“One doesn’t have to operate with great malice to do great harm. The absence of empathy or understanding are sufficient.” Charles M. Blow
Belfast, the city of my birth, was woefully prepared for the Luftwaffe. There was an arrogance that it was too far away to be hit. Foolish thinking given the significance of Belfast Harbour to the Allied war effort. It was one of the largest dry docks in Europe.
Belfast Blitz, April 1941
“Over 900 lives were lost, 1,500 people were injured, 400 of them seriously. Fifty-thousand houses, more than half the houses in the city, were damaged. Eleven churches, two hospitals and two schools were destroyed. These figures are based on newspaper reports of the time.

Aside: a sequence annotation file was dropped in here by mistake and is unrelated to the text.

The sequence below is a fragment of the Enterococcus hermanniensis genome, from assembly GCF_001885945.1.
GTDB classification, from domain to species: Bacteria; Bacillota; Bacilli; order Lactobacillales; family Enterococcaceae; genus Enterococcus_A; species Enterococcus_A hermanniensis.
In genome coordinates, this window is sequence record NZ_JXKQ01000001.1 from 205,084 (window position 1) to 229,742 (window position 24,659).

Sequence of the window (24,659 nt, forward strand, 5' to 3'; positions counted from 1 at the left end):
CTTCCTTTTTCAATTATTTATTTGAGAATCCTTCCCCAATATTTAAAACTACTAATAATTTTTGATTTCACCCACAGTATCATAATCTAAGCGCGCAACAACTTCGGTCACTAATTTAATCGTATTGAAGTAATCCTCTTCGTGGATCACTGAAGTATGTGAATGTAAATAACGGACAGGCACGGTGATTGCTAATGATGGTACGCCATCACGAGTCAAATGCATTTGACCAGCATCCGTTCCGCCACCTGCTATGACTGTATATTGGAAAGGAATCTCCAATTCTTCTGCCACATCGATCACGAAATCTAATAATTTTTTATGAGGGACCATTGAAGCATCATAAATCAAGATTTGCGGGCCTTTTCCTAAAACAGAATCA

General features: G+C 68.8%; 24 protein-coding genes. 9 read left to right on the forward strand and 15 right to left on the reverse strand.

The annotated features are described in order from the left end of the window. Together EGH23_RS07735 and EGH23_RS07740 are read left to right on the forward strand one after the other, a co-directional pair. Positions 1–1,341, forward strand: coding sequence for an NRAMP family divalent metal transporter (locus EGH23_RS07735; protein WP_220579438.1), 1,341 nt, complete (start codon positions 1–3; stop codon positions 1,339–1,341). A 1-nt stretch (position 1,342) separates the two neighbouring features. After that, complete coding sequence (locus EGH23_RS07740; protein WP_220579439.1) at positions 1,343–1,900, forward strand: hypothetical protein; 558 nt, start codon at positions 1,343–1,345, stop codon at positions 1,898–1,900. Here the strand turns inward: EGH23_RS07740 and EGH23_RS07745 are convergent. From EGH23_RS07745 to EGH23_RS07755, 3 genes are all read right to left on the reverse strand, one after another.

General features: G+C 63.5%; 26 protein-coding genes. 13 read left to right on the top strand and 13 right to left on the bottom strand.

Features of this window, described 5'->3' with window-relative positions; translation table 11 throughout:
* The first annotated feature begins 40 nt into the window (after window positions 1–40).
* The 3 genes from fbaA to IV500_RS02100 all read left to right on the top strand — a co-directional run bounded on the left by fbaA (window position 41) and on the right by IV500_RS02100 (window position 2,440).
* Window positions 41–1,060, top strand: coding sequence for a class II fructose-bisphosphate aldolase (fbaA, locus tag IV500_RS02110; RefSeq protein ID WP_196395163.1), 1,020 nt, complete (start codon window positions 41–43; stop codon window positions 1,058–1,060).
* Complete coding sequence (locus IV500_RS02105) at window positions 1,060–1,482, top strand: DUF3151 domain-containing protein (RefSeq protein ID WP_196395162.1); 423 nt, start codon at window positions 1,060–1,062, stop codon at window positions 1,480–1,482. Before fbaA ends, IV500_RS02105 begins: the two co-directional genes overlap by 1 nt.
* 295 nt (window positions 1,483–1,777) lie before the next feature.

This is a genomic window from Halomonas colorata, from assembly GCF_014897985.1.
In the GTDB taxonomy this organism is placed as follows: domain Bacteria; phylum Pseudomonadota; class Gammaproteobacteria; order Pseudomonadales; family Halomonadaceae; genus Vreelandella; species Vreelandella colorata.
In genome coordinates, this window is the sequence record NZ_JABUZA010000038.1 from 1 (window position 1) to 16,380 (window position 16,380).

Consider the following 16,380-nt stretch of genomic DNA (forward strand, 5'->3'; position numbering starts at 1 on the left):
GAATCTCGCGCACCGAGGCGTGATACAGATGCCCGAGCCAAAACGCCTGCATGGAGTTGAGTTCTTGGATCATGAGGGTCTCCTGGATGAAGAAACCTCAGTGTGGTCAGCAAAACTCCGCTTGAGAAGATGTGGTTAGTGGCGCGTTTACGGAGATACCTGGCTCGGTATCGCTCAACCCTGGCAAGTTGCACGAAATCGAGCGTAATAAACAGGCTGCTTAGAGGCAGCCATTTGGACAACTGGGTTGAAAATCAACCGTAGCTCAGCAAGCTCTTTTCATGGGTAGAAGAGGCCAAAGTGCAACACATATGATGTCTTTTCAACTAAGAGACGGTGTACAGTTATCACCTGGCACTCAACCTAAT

Belfast blitz was four attacks of high-casualty German air raids on strategic targets in the city of Belfast in Northern Ireland, in April and May 1941 during World War II. The first was on the night of 7-8 April 1941, a small attack which probably took place only to test Belfast’s defenses. The next took place on Easter Tuesday, 15 April 1941. Two hundred bombers of the Luftwaffe attacked , military and manufacturing targets in the city of Belfast. Some 900 people died as a result of the bombing and 1,500 were injured. High explosive bombs predominated in this raid. Apart from those on London, this was the greatest loss of life in any night raid during the Blitz.
The third raid on Belfast took place over the evening and morning of 4-5 May 1941; 150 were killed. Incendiary bombs predominated in this raid. The fourth and final Belfast raid took place in the following night, 5-6 May.” Courtesy of Old Belfast Community Facebook page.